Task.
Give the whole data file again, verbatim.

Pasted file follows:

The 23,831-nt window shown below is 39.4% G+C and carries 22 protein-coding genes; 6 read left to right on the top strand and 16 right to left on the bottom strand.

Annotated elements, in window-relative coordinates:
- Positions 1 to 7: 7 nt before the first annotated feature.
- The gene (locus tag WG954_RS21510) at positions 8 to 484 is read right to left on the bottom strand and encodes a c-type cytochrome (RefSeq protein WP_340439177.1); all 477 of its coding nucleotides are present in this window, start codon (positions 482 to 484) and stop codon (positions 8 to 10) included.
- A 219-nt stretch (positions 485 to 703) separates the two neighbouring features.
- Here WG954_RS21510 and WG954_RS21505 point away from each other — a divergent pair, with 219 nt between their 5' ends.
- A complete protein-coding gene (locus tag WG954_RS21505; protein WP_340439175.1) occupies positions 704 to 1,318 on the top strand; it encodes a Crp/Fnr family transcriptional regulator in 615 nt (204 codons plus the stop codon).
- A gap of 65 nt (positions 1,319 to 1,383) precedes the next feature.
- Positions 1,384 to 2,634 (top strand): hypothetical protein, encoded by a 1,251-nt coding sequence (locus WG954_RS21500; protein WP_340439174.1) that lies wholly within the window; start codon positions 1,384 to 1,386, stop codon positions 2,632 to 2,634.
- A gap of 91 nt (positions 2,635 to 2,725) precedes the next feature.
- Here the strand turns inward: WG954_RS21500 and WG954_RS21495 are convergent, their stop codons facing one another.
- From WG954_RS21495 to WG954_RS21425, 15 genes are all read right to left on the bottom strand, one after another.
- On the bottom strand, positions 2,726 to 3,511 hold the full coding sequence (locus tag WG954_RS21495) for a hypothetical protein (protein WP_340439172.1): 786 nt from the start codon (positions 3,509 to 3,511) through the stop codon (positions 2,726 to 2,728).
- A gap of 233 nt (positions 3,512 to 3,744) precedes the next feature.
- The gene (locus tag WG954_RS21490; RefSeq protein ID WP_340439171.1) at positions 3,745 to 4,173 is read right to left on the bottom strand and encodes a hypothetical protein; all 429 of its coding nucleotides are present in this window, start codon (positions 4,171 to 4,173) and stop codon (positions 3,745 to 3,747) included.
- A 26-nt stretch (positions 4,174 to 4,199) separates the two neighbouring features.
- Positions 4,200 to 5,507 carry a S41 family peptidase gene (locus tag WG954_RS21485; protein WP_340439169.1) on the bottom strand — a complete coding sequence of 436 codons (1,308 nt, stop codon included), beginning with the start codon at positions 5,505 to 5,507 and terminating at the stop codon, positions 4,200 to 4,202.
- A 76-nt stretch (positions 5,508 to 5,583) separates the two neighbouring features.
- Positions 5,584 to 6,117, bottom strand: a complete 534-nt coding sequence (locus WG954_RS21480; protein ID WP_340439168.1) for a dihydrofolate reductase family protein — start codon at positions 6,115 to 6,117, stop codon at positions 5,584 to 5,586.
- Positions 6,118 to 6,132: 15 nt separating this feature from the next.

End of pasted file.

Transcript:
The 23,831-nt window shown below is 39.4% G+C and carries 22 protein-coding genes; 6 read left to right on the top strand and 16 right to left on the bottom strand.

Annotated elements, in window-relative coordinates:
- Positions 1 to 7: 7 nt before the first annotated feature.
- The gene (locus tag WG954_RS21510) at positions 8 to 484 is read right to left on the bottom strand and encodes a c-type cytochrome (RefSeq protein WP_340439177.1); all 477 of its coding nucleotides are present in this window, start codon (positions 482 to 484) and stop codon (positions 8 to 10) included.
- A 219-nt stretch (positions 485 to 703) separates the two neighbouring features.
- Here WG954_RS21510 and WG954_RS21505 point away from each other — a divergent pair, with 219 nt between their 5' ends.
- A complete protein-coding gene (locus tag WG954_RS21505; protein WP_340439175.1) occupies positions 704 to 1,318 on the top strand; it encodes a Crp/Fnr family transcriptional regulator in 615 nt (204 codons plus the stop codon).
- A gap of 65 nt (positions 1,319 to 1,383) precedes the next feature.
- Positions 1,384 to 2,634 (top strand): hypothetical protein, encoded by a 1,251-nt coding sequence (locus WG954_RS21500; protein WP_340439174.1) that lies wholly within the window; start codon positions 1,384 to 1,386, stop codon positions 2,632 to 2,634.
- A gap of 91 nt (positions 2,635 to 2,725) precedes the next feature.
- Here the strand turns inward: WG954_RS21500 and WG954_RS21495 are convergent, their stop codons facing one another.
- From WG954_RS21495 to WG954_RS21425, 15 genes are all read right to left on the bottom strand, one after another.
- On the bottom strand, positions 2,726 to 3,511 hold the full coding sequence (locus tag WG954_RS21495) for a hypothetical protein (protein WP_340439172.1): 786 nt from the start codon (positions 3,509 to 3,511) through the stop codon (positions 2,726 to 2,728).
- A gap of 233 nt (positions 3,512 to 3,744) precedes the next feature.
- The gene (locus tag WG954_RS21490; RefSeq protein ID WP_340439171.1) at positions 3,745 to 4,173 is read right to left on the bottom strand and encodes a hypothetical protein; all 429 of its coding nucleotides are present in this window, start codon (positions 4,171 to 4,173) and stop codon (positions 3,745 to 3,747) included.
- A 26-nt stretch (positions 4,174 to 4,199) separates the two neighbouring features.
- Positions 4,200 to 5,507 carry a S41 family peptidase gene (locus tag WG954_RS21485; protein WP_340439169.1) on the bottom strand — a complete coding sequence of 436 codons (1,308 nt, stop codon included), beginning with the start codon at positions 5,505 to 5,507 and terminating at the stop codon, positions 4,200 to 4,202.
- A 76-nt stretch (positions 5,508 to 5,583) separates the two neighbouring features.
- Positions 5,584 to 6,117, bottom strand: a complete 534-nt coding sequence (locus WG954_RS21480; protein ID WP_340439168.1) for a dihydrofolate reductase family protein — start codon at positions 6,115 to 6,117, stop codon at positions 5,584 to 5,586.
- Positions 6,118 to 6,132: 15 nt separating this feature from the next.